Back in the day I worked in IT support and have been subjected to years of working with Microsoft products. I think this qualifies me to observe that:

  1. There is no substitute for experience
  2. I wouldn’t let anyone with only¬†a Microsoft qualification anywhere near my server room.





Moving Time Machine files – Deja Vu

Having got myself a new external hard drive I decided to move my MacBook Air’s Time Machine backup from the old disk (which was full) to the new one. It was at this point that I remembered that I’d done this before and, what’s more, I’d written a post about it. Anyway, that was over 18 months¬†ago so I thought I’d try Apple’s official method again. Ha Ha. Last time Apple’s method didn’t work, maybe it’s been fixed…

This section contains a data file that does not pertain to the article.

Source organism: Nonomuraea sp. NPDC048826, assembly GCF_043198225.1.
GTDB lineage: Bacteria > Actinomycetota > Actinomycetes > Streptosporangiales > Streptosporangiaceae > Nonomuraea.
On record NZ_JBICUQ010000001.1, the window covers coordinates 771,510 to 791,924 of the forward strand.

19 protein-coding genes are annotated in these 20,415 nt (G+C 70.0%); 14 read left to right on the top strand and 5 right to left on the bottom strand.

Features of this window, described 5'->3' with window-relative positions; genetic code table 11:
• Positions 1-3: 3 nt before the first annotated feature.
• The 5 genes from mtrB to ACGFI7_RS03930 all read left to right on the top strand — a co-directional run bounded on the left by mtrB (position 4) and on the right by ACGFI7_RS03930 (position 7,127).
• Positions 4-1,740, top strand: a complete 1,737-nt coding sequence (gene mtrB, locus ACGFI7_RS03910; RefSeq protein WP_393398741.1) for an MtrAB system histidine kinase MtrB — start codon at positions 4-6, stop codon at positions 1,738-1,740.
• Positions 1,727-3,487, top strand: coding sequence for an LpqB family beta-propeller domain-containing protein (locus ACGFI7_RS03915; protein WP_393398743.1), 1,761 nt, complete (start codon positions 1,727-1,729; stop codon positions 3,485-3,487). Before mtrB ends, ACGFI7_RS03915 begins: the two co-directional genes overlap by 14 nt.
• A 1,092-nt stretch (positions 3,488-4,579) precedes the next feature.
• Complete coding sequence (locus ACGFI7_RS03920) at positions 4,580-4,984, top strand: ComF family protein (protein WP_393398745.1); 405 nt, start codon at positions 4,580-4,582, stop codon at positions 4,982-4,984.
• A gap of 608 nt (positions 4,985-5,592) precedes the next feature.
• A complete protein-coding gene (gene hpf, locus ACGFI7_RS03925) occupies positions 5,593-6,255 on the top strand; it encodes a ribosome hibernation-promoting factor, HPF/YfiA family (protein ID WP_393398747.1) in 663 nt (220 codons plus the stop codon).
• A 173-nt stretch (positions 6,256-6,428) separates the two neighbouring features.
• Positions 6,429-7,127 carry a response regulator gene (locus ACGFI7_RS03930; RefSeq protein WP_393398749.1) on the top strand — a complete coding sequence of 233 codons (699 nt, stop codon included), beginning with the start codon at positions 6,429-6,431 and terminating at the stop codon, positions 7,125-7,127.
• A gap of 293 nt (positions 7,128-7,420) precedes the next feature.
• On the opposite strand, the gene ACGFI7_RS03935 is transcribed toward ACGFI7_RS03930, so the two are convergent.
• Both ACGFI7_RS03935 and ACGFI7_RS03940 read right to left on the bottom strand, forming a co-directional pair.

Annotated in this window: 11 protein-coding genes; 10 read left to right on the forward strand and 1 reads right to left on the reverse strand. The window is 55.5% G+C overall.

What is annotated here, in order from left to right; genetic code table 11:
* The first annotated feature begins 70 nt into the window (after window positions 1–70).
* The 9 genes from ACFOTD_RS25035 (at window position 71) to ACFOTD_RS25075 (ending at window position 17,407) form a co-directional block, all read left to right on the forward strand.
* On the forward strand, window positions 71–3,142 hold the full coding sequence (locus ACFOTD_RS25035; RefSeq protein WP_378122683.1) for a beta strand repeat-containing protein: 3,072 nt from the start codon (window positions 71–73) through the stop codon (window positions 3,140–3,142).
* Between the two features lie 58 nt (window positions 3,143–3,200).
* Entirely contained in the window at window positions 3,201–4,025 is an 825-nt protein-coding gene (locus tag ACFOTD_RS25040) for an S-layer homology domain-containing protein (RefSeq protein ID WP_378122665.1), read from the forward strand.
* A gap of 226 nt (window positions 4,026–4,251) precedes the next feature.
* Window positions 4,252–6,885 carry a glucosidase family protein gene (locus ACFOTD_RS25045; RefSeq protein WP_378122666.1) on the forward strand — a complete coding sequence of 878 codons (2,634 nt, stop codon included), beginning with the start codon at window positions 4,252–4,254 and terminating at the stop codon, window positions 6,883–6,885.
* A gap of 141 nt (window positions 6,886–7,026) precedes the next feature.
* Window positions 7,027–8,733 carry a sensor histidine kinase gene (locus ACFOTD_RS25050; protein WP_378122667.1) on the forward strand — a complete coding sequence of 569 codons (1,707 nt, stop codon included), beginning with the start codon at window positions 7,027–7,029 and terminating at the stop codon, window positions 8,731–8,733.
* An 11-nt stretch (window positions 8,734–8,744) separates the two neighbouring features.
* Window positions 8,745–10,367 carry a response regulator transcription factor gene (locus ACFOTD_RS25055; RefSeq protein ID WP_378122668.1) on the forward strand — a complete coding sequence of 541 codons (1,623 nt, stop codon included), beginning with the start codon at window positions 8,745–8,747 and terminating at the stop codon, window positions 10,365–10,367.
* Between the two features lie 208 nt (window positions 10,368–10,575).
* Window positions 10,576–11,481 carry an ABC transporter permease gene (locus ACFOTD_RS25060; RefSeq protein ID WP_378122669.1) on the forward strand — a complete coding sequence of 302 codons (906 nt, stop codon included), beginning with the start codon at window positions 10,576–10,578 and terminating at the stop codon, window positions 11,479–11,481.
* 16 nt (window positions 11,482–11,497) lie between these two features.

Apple’s official method¬†goes like¬†this:

  1. In Disk Utility, partition your new HDD as “Mac OS Extended (Journaled)” with a GUID partition
  2. Open the File Info window and make sure that¬†“Ignore ownership on this volume” at the bottom of the “Sharing & Permissions” section is not checked.
  3. Turn Time Machine off
  4. Using Finder, copy the file “Backups.backupdb” from the old disk volume to the new one.

So I did this and, after an hour or so of happy copying, it failed. More accurately, it failed on specific files which it claimed could not be copied. To be honest I wasn’t surprised, given previous experience, so this attempt was made more as¬†an experiment than with any expectation that it would work. Thing is, why does Apple continue to push this method when it has a reputation for not working? (You can look at the Apple Discussion Forums)